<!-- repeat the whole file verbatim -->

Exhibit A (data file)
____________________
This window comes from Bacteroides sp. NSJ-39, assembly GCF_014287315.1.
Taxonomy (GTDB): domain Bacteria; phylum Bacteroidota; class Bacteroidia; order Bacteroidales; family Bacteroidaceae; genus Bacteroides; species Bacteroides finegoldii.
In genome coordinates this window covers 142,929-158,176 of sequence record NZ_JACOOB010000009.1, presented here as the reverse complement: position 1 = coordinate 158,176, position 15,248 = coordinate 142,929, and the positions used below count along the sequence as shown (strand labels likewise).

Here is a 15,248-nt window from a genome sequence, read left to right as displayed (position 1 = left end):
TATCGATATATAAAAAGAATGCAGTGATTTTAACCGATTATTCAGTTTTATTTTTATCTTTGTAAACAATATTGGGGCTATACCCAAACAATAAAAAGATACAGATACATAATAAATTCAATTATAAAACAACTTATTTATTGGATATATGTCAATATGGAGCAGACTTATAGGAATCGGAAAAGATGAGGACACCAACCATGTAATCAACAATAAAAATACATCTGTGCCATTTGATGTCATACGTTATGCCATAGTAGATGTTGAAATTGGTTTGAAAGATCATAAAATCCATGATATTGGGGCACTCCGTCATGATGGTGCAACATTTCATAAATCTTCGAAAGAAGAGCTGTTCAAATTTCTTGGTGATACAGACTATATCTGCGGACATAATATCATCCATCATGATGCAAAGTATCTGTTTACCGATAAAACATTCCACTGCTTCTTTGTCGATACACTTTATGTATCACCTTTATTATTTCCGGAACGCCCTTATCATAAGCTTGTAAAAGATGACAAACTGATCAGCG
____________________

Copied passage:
This window comes from Bacteroides sp. NSJ-39, assembly GCF_014287315.1.
Taxonomy (GTDB): domain Bacteria; phylum Bacteroidota; class Bacteroidia; order Bacteroidales; family Bacteroidaceae; genus Bacteroides; species Bacteroides finegoldii.
In genome coordinates this window covers 142,929-158,176 of sequence record NZ_JACOOB010000009.1, presented here as the reverse complement: position 1 = coordinate 158,176, position 15,248 = coordinate 142,929, and the positions used below count along the sequence as shown (strand labels likewise).

Here is a 15,248-nt window from a genome sequence, read left to right as displayed (position 1 = left end):
TATCGATATATAAAAAGAATGCAGTGATTTTAACCGATTATTCAGTTTTATTTTTATCTTTGTAAACAATATTGGGGCTATACCCAAACAATAAAAAGATACAGATACATAATAAATTCAATTATAAAACAACTTATTTATTGGATATATGTCAATATGGAGCAGACTTATAGGAATCGGAAAAGATGAGGACACCAACCATGTAATCAACAATAAAAATACATCTGTGCCATTTGATGTCATACGTTATGCCATAGTAGATGTTGAAATTGGTTTGAAAGATCATAAAATCCATGATATTGGGGCACTCCGTCATGATGGTGCAACATTTCATAAATCTTCGAAAGAAGAGCTGTTCAAATTTCTTGGTGATACAGACTATATCTGCGGACATAATATCATCCATCATGATGCAAAGTATCTGTTTACCGATAAAACATTCCACTGCTTCTTTGTCGATACACTTTATGTATCACCTTTATTATTTCCGGAACGCCCTTATCATAAGCTTGTAAAAGATGACAAACTGATCAGCG